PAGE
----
Tax the rich!

This American Prospect essay by Nick Hanauer makes a very compelling case for why increasing taxes on the rich, and then investing the money in programs that benefit poor and middle class is the key to economic growth.  He also argues that embracing this message is good politics for the Democrats. You should read it:

Democrats can’t just run against the Trump/Ryan tax cuts; they need to run for substantially raising taxes on me and my wealthy friends

That’s why if Democrats want to take back Congress—and hold it—they must do more than just attack trickle-down economics; they need to replace it with an alternative theory of economic growth that places the American people back at the center of the American economy. Democrats can’t just run against the Trump/Ryan tax cuts; they need to run for substantially raising taxes on me and my wealthy friends—not on the grounds that it’s more fair (or because of “The Deficit!”), but on the sound, if radical-sounding, economic principle that taxing the rich is the only plan that would increase investment, boost productivity, grow the economy, and create more and better jobs…

As a venture capitalist and serial entrepreneur who’s made a personal fortune founding or funding more than 30 companies, I can tell you firsthand that this classic trickle-down narrative represents more than just a fundamental misunderstanding of how market capitalism works; it is in fact a con job and a threat—an intimidation tactic posing as a theory of growth. The con works like this: If we can get you to believe these three things—that if you raise taxes on the rich, we’ll refuse to invest; that if you regulate corporations, they’ll be less competitive; and that if you raise the minimum wage, we’ll hire fewer workers—then you will accede, to some degree or another, to a 1 percent–enriching trickle-down agenda of tax cuts for the wealthy, deregulation of the powerful, and wage suppression for everyone else. Yet despite these claims, what you’ll never get from trickle-down is faster growth and better jobs. Because economic growth doesn’t come from making the rich richer; it comes from making the middle class and working people generally stronger.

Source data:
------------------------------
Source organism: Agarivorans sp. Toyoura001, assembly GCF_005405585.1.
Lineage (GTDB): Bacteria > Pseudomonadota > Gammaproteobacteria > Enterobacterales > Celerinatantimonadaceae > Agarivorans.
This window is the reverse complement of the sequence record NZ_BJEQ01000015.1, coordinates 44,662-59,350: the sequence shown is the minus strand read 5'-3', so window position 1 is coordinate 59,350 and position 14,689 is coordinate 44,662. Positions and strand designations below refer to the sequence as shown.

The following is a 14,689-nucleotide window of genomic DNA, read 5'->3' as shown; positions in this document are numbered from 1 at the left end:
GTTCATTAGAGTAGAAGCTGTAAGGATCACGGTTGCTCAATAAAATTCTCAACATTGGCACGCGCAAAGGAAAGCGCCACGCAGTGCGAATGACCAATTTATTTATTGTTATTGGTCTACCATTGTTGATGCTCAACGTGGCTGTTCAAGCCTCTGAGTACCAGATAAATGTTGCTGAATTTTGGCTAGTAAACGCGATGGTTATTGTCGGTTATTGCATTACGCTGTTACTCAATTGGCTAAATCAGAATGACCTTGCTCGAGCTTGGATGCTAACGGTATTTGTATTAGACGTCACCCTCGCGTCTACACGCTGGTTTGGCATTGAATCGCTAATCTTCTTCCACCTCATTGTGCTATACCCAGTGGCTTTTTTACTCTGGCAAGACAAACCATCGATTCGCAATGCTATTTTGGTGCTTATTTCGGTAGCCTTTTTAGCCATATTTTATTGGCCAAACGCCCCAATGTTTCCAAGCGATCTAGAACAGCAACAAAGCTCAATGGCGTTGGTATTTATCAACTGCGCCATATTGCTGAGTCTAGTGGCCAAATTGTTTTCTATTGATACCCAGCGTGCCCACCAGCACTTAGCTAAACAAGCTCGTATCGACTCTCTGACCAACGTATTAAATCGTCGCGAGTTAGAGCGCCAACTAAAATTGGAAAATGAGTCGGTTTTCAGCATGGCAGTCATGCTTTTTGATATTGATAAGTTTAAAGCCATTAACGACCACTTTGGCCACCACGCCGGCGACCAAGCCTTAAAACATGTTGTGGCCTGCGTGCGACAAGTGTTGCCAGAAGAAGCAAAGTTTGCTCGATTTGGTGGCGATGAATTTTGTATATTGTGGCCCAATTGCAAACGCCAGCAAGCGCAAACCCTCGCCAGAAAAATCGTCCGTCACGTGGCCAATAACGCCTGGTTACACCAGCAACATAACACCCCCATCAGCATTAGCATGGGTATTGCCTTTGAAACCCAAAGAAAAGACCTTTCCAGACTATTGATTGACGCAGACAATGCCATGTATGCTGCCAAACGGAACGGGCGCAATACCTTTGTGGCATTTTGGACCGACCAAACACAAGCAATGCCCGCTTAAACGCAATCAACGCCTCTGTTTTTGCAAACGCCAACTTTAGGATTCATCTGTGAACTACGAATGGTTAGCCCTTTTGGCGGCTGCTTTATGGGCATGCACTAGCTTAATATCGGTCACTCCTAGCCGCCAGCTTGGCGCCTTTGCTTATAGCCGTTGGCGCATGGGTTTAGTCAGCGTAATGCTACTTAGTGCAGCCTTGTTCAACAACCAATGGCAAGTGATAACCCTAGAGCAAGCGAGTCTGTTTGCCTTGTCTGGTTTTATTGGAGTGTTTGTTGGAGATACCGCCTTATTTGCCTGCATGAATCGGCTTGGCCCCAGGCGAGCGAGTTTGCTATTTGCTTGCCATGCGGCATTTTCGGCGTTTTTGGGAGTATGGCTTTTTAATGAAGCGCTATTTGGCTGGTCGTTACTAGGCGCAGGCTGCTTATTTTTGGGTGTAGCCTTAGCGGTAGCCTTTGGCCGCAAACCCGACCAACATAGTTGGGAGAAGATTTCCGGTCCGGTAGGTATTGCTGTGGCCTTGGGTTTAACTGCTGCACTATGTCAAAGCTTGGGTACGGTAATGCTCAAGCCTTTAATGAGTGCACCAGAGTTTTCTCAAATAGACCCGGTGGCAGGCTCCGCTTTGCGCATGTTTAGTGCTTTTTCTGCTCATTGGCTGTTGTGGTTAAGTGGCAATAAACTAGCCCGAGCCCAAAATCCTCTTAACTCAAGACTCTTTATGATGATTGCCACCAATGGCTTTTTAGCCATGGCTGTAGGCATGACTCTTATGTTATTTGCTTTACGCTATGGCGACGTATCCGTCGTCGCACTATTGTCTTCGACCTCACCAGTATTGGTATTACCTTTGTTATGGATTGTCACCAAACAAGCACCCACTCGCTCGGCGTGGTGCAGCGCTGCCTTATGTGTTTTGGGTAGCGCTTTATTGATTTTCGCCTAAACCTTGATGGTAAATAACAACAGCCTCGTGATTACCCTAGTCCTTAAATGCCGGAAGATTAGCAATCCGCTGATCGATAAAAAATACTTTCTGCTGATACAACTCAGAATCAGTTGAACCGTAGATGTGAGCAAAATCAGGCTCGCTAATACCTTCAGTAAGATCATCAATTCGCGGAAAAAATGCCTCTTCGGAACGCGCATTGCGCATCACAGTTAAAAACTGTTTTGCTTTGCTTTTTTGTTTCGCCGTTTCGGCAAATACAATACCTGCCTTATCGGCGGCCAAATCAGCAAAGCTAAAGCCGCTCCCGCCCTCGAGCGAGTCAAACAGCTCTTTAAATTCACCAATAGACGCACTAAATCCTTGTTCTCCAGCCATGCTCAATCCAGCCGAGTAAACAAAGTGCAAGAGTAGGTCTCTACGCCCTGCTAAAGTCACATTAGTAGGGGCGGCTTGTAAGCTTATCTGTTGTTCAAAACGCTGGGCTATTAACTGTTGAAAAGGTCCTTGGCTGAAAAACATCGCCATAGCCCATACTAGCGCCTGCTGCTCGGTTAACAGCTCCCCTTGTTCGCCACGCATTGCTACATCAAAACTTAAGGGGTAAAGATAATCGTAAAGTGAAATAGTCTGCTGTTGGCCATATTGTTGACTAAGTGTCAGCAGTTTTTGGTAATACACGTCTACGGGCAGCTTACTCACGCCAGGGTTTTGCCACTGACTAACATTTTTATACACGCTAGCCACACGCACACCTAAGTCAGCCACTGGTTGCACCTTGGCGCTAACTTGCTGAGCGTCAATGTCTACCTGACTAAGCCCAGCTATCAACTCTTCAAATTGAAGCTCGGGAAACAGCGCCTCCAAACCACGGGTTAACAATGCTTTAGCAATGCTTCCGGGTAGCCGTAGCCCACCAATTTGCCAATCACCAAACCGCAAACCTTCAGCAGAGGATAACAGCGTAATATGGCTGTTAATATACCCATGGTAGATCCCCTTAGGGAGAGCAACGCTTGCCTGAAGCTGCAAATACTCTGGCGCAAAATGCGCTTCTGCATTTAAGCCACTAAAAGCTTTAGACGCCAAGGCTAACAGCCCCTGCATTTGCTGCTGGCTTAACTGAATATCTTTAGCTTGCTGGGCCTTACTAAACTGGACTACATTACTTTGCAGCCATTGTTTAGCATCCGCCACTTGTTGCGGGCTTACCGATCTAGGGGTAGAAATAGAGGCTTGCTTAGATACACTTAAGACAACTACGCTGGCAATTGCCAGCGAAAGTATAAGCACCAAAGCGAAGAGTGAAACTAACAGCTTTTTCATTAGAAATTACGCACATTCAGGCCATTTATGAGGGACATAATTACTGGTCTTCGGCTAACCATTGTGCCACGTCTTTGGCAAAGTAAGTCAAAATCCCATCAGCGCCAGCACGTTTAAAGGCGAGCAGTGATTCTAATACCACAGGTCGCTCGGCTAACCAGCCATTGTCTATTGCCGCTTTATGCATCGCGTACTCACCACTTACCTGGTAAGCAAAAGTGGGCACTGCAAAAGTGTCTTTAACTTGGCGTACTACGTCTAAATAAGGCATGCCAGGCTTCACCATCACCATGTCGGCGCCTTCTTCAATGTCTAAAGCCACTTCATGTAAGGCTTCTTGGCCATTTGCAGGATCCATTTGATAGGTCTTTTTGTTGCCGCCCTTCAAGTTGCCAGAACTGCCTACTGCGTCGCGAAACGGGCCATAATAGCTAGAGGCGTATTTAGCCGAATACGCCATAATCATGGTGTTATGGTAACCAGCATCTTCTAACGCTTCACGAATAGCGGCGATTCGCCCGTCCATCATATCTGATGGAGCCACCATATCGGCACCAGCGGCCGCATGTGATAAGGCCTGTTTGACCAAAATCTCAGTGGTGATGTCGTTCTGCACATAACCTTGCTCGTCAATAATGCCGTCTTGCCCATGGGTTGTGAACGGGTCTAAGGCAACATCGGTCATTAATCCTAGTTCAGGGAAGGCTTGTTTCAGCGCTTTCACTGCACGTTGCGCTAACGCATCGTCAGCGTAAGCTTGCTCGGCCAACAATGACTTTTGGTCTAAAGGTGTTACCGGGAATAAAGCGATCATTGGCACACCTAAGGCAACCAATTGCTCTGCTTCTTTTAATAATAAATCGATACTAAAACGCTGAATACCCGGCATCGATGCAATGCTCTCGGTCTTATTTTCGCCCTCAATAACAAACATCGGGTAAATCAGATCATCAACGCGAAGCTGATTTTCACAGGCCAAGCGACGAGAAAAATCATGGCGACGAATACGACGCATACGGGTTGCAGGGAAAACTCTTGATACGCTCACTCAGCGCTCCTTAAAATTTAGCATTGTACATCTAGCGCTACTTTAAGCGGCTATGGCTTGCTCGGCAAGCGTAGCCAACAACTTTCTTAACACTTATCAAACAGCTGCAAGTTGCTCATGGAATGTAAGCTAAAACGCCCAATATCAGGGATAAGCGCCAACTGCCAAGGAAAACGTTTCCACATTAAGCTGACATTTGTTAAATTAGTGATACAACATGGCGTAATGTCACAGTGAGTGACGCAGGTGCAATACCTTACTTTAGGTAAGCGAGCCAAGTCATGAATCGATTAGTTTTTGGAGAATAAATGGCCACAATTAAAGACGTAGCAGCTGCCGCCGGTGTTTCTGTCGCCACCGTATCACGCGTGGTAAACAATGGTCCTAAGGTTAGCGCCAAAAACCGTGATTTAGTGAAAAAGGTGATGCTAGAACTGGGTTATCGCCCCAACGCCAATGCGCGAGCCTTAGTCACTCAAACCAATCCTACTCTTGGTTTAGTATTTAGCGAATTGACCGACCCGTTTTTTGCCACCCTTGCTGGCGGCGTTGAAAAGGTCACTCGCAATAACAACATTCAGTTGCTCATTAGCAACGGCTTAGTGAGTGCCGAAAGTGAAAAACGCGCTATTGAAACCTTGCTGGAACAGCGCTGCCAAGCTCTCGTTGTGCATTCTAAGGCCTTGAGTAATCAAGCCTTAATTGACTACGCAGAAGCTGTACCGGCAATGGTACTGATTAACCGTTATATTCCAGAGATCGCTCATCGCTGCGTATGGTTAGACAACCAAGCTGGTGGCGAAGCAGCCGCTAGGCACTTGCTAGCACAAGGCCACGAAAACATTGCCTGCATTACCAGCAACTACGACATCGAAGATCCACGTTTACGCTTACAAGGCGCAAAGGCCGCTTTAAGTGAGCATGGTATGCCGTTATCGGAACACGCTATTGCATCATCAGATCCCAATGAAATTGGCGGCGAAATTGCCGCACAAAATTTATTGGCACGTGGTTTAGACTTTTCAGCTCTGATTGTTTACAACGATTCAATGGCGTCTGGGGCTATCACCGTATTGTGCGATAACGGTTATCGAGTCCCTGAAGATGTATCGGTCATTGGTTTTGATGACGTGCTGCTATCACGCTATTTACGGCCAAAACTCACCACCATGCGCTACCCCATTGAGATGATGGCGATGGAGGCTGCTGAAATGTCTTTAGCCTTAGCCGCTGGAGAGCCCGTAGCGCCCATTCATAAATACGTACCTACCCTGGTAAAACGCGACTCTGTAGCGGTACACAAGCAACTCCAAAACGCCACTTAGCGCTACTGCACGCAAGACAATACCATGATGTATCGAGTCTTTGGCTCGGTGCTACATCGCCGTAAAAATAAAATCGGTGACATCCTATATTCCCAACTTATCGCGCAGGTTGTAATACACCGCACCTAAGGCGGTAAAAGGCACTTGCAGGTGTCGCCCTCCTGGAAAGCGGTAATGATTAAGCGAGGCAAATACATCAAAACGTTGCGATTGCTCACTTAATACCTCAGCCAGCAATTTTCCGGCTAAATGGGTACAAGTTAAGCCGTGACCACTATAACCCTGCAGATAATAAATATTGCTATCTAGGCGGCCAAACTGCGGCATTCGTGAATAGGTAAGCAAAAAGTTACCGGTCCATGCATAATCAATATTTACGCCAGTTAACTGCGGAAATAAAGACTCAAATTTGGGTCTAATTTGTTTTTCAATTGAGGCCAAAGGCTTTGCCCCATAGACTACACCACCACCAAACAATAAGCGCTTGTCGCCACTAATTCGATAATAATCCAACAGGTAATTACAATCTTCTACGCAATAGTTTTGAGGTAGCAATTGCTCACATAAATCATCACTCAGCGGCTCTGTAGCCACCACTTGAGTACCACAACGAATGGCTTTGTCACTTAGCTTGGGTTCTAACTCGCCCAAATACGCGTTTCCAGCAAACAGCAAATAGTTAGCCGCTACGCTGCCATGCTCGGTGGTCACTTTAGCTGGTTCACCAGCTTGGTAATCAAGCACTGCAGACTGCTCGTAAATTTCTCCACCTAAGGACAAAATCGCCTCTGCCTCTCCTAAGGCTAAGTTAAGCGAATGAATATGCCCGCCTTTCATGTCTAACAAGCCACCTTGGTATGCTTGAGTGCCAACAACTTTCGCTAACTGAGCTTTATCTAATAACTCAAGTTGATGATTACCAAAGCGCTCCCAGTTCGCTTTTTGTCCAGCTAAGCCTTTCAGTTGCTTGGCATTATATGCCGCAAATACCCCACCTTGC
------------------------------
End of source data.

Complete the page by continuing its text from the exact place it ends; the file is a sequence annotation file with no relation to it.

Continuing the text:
To be clear: There is simply no empirical evidence or plausible economic mechanism to support the claim that cutting top tax rates spurs economic growth. Zero. Zilch. Nada. [emphases mine] When President Bill Clinton hiked taxes, the economy boomed. When President George W. Bush slashed taxes, the economy ultimately collapsed. It wasn’t until after most of the Bush tax cuts expired during the Obama administration that the post–Great Recession recovery started to pick up steam—an ongoing recovery that, as uneven as it has been, has grown into one of the longest economic expansions in U.S. history…

In fact, the real economy is immensely more complex than the “Supply and Demand” fairy tale they teach you in Econ 101, for while tax rates don’t have zero effect, there is nothing magical about them. For decades, Republicans and some Democrats have taken it as an article of faith that, fairness issues aside, cutting taxes increases growth while raising taxes impedes it. But as we have just documented, there is absolutely no correlation. So, given the anecdotal and empirical evidence, how do Republicans justify their relentless trickle-down agenda?…